A Week Measured in Buns

Perhaps even more so during times of uncertainty, we are inclined to seek out tradition as a means of connecting with the past. This seems to be the case with food during the global pandemic: suddenly everyone has turned to bread making, if they can get hold of any decent flour that is. Festive breads are loaded with symbolic connection but the Hot Cross Bun definitely takes the cake for its conspicuous association with Christian mythology. The bun marks the end of Lent while the cross represents the crucifixion of Jesus and the spices signify the spices used for embalming. In Australia, Hot Cross buns land in the supermarkets on Boxing day, December 26 and continue through the new year to Easter and beyond. Most children have no idea what the cross stands for. When I inform them of the crucifixion story, they look aghast and reply ‘that’s gross’. I have to agree with them, but remove the cross, that thick part holding the sweet glaze on the top, the favourite side, and there goes your tradition, and another reason not to learn how to bake festive and seasonal foods, or learn about how food is connected to history and legend.

Tricks of the trade: piping the crosses using an old plastic sauce bottle. Cross mixture too thin.

Over the last week, I’ve attempted four different HC bun recipes. That week might have been 11 days long because I’ve lost all track of time. Thank God it’s Easter Sunday today, now I have a reference point for a while. My first two attempts were both sourdough buns requiring a long period of fermentation.┬áPan de Ramerino, a Tuscan Easter bun, is usually made with either yeast or a biga. I adapted this recipe to sourdough, making it much easier on the digestion. The buns contain raisins and are flavoured with rosemary oil, the tops crossed with a tic tac toe pattern before glazing. They are lovely to eat, but I missed the spice, that sweet and ancient aroma of a bun warming in the oven for breakfast.

Pan de Ramerino, Tuscan Easter Buns flavoured with rosemary

The next sourdough recipe came from a sourdough baking group of which I am a member. The dough turned out to be so difficult to handle and ended up as a Hot Cross Focaccia, which tasted fine, but did not provide the sense of tradition I was searching for, despite the sticky quince glaze used on top. If a recipe is not pleasurable and reasonably intuitive to make, and this is my golden rule for bun making, I don’t repeat it. If at first you don’t succeed, give up.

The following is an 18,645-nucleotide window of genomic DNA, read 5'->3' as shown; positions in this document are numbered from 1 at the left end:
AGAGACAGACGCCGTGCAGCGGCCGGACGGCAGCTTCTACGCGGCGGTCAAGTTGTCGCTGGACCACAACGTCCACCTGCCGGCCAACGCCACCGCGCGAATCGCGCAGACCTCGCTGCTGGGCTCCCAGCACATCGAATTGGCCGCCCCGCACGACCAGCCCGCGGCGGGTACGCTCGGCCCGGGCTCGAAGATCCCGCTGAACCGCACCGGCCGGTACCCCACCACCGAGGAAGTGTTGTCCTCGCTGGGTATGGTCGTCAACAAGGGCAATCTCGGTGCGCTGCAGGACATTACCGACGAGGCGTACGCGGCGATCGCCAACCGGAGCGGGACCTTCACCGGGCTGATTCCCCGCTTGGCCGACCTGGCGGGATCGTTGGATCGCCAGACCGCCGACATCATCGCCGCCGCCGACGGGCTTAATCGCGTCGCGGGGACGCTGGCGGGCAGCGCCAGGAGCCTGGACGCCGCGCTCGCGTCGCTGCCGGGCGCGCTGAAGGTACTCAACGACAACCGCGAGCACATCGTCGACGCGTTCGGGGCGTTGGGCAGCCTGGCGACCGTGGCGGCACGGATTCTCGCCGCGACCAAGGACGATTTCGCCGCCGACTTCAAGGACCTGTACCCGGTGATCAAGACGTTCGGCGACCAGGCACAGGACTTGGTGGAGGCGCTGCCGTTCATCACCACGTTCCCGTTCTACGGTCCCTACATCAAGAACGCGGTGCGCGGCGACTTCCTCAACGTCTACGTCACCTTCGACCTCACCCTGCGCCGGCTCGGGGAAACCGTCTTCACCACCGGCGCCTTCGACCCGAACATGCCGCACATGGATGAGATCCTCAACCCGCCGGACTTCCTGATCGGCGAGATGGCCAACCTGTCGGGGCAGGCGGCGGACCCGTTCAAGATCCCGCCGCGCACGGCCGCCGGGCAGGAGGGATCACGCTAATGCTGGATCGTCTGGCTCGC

The next two buns were yeast based. If you can eat yeasted products without suffering indigestion from the fast ferment, then this is the best way to go at Easter. The first one came from the pastry chef, Darren Puchase, of Burch and Puchase Sweet studio in Melbourne, whose recipe was recently published in the New Daily. The recipe is easy to follow, though I was tentative about the whopping use of dry yeast in the recipe. ( 28 gr of yeast to 400 gr of flour plus other ingredients). The recipe works very well. You can make them in around 3 hours all up. I broke a little with tradition and opted for an XR symbol (Extinction Rebellion) on top. They are now called the XR buns here, a reminder that climate action is still number one priority for our mother earth.

The final recipe came from Celia of Fig Jam and Lime Cordial who has been working variations of her yeasted HC bun for years. The buns were easy to make, and using a stand mixer made the process even faster. Her two recipes can be found here and here.

So which buns were the best? The Tuscan buns lasted well, and being sourdough, were still edible on the third day. The Focaccia -come- bun had a lovely texture but the recipe was far too wet and difficult to shape for my liking. The other two yeasted buns were satisfactory, and good for cooks who have not branched out into the world of sourdough. I find yeasted breads hard to eat, with the taste of unfermented flour too up front on the palate for my liking. Yeasted buns also dry out too quickly. So it’s back to the drawing board, as I search for an achievable and satisfactory sourdough Hot Cross Bun next year. Let us hope that next April will be a safer and happier place for the world.

Auguri di Buona Pasqua 2020. State a Casa. Happy Easter Greetings 2020, Stay at Home.